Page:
The most politicized sporting event in history; “The Fight” on AMERICAN EXPERIENCE, Jan. 26 at 9 pm

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American Experience The Fight 

 Thursday, January 26, 2023 at 9 pm

Film Explores the 1938 Heavyweight Championship Bout Between  Joe Louis and German Max Schmeling


June 22, 1938. Though the Great Depression rages and war looms, the eyes of the world are on Yankee Stadium in New York where German Max Schmeling and American Joe Louis are squaring off for the heavyweight championship of the world. More than 90,000 people crowd the stadium to watch the encounter, and countless millions more around the world — the largest radio audience in history — listen to what one commentator would call “two minutes and four seconds of murder.” The Fight explores the 1938 heavyweight bout and finds two men who, in the shadow of war, became reluctant symbols of equality and supremacy, democracy and fascism. Written, directed and produced by Barak Goodman, co-produced by John Maggio, and narrated by Courtney Vance.

The pressure on each fighter is enormous. Louis is not only fighting for the honor of the country; he is quite literally holding the hopes of all African Americans. For Schmeling, the fight will be a demonstration of Hitler’s racial theories; should he lose, many fear what could happen to him. Theirs was a rivalry that would draw in two nations inching closer to war, and take the measure of two men who had been fighting all their lives.

“Often individuals become symbols of larger ideas and regimes. This was no less true in 1938, on the eve of World War II,” says Goodman. “On both sides of the Atlantic, Joe Louis and Max Schmeling came to personify two sides of a worldwide ideological struggle.”

Max Schmeling lands a left to the face of Joe Louis in 1936
In their first meeting at Yankee Stadium in 1936, Max Schmeling lands a left to the face of Joe Louis during their bout for the World Heavyweight Championship. Schmeling’s ultimate victory would thrust him into the awkward role of a Nazi propoganda symbol.
Credit: Bettmann/Corbis

The son of Alabama sharecroppers, Louis rose to become the first crossover hero in American history, embraced by both blacks and whites. Born in 1914, he was in his early teens when his family left Alabama for Detroit, lured by the promise of $5 a day at the Ford factory. Pushing 200-pound truck bodies on a conveyor belt and hauling ice in the summer layered Joe’s lean physique with muscle. Boxing promised Louis not only a way to escape poverty, it was a way to reinvent himself — to leave behind the kid from the cotton fields and become the fast, fearsome fighter.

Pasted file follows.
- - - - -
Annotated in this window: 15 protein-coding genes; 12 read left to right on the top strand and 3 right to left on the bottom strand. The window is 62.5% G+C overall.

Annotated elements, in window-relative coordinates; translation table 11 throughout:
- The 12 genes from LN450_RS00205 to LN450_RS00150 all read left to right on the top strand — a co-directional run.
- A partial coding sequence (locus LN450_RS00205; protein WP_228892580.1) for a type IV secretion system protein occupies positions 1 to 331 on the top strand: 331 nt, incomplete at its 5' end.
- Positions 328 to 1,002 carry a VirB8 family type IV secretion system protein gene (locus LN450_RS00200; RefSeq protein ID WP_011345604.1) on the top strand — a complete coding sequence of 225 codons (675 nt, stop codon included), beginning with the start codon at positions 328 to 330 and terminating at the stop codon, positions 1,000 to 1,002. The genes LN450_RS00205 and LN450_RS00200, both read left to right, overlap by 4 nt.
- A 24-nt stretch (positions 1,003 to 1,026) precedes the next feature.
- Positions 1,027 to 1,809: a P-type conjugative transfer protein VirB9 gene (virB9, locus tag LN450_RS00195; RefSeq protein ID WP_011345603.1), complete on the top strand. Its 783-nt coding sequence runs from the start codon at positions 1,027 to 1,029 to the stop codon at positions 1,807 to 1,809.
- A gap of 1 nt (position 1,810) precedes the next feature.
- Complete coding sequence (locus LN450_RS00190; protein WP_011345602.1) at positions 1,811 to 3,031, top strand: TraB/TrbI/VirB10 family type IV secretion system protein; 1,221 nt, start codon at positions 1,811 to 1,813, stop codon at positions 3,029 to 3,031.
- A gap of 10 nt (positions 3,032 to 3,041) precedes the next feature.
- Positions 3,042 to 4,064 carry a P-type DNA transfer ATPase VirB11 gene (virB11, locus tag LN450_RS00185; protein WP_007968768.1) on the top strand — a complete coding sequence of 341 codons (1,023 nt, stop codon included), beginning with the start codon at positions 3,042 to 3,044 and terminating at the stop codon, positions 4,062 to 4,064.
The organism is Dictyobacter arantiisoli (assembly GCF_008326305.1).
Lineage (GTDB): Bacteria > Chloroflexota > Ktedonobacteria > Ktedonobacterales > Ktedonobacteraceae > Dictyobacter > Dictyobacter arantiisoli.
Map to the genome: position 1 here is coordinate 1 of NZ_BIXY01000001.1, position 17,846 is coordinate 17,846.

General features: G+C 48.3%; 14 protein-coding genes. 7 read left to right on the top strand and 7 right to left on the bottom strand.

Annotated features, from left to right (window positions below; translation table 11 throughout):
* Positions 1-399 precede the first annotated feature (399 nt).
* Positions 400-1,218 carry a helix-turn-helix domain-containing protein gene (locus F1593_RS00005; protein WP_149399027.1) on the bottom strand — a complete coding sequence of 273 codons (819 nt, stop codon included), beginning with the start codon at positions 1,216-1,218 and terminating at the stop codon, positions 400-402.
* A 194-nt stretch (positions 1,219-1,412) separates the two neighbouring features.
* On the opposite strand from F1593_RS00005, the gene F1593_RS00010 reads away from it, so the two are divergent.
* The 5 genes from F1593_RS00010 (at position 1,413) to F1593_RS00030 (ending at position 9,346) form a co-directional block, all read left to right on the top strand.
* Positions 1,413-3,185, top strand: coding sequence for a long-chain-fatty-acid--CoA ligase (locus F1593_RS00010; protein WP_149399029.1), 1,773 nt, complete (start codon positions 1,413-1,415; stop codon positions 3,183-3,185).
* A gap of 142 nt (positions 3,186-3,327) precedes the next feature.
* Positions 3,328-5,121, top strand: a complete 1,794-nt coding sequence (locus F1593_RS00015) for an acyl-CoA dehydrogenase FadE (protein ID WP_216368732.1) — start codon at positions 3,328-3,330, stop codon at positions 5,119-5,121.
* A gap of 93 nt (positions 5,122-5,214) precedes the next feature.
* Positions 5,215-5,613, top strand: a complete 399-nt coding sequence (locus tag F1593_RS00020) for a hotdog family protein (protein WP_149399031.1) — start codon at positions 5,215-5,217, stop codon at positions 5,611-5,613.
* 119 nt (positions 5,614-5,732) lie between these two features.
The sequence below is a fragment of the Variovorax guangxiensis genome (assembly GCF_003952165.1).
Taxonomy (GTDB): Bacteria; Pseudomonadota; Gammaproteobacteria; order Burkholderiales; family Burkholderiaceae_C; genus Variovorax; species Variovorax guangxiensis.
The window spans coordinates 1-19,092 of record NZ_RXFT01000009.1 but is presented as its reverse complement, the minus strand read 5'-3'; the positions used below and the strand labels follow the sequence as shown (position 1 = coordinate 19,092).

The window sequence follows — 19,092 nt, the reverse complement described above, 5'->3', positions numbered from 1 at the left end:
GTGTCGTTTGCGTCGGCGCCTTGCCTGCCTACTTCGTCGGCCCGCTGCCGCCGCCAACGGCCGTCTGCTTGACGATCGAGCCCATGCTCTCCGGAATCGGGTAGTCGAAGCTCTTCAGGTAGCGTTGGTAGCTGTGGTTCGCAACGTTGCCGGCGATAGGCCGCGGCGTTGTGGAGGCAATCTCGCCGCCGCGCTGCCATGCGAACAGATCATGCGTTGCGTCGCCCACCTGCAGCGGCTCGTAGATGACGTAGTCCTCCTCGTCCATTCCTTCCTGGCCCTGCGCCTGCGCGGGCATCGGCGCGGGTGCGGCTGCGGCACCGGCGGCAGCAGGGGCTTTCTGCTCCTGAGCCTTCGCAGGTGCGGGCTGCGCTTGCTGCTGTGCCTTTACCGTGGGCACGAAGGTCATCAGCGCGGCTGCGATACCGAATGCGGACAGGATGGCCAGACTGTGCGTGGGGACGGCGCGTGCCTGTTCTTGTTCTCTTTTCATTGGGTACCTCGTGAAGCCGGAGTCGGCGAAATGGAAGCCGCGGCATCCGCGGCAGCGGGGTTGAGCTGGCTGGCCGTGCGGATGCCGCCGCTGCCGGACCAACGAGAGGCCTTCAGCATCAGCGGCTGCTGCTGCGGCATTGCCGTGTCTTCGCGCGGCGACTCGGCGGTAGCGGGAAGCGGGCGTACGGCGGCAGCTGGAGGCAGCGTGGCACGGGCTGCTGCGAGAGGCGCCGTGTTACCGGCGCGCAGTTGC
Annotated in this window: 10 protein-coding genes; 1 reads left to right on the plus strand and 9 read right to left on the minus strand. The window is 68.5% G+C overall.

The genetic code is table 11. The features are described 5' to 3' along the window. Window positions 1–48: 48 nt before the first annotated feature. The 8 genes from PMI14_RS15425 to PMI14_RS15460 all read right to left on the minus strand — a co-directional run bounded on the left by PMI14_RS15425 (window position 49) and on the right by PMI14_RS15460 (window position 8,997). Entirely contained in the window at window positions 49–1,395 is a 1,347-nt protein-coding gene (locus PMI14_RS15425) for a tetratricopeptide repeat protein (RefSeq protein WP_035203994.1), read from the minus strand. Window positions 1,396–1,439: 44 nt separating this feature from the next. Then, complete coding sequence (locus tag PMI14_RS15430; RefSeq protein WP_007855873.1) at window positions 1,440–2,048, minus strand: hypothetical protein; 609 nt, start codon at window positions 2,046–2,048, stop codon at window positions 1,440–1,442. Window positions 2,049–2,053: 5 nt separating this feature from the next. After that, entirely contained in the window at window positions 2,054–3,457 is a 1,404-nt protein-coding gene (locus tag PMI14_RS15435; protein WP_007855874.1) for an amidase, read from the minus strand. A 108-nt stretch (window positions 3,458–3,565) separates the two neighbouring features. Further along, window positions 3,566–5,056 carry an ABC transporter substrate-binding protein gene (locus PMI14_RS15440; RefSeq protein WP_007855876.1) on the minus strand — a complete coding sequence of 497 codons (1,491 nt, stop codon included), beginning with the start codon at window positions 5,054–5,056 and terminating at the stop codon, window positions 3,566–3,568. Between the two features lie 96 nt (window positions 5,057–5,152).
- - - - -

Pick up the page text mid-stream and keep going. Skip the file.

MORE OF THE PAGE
He soon caught the eye of two big-city racketeers, John Roxborough and Julian Black, who became his managers. Together with a tough ex-con named Jack Blackburn who signed on as trainer, the team set out to make Louis the second black heavyweight champion ever. To do this, they had to overcome the legacy of the first, the controversial Jack Johnson. Historian Jeffrey Sammons recalls that Louis “could not gloat over opponents, could not be seen in public with white women. He had to be seen as Bible-reading, mother-loving, God-fearing . . . and not be too black.”

Max Schmeling, too, was adept at disguise. The son of a working-class sailor, Schmeling had discovered boxing in his hometown, Hamburg. The penniless 20-year-old arrived in Berlin in 1926. There his talent caught the eye of Germany’s leading boxing writer, Arthur Bulow, who became his manager. Schmeling rose quickly, becoming first German, then European champion. His rise was followed avidly by Berlin’s predominantly Jewish avant-garde, who had fallen in love with boxing. Max took to the strange world as if he had been born to it, and within two years, the raw provincial boy was wearing tux and tails and attending the best parties. But when Hitler came to power in 1933, Schmeling dropped his former life and courted favor with the new regime.

The two fighters met for the first time in Yankee Stadium in 1936. Louis, whose rise to the top of the heavyweight ranks was accomplished with unprecedented speed and brilliance, was the prohibitive favorite, so much so that not even the Nazi government thought Schmeling, with an up-and-down career in the ring, had a chance. Only Max himself was confident, believing that he had spotted a tiny flaw in Louis’ overwhelming attack.

The fight was even through three rounds, but in the fourth Schmeling saw his opening and struck Louis with a devastating overhand right. At that moment, Schmeling would later say, Louis changed from an indestructible force to “a hurt and bewildered boy.” Finally, in the 12th round, the punishment became too much.

Louis’ loss was crushing to African Americans, who had come to regard him as the only black man who could meet and defeat whites on equal terms. The victory thrust Schmeling into the awkward role of Hitler’s favorite boxer. “He was loyal to his government,” sports journalist Volker Kluge says of Schmeling. “But this loyalty came at a price. He had to burden his conscience with the dark sides of the regime: the dictatorship, the camps, the persecutions, the discrimination.”

A rematch was scheduled for June 1938. By this time, Hitler’s intentions were clear and Schmeling, once popular in America, had become the hated symbol of Nazi aggression. Meanwhile, Louis was elevated to the role of standard-bearer for American democracy, despite the fact that blacks were still often blocked at the voting booths, and couldn’t fully share in the freedoms enjoyed by whites.

 The Fight climaxes with the recounting of this most famous of heavyweight bouts.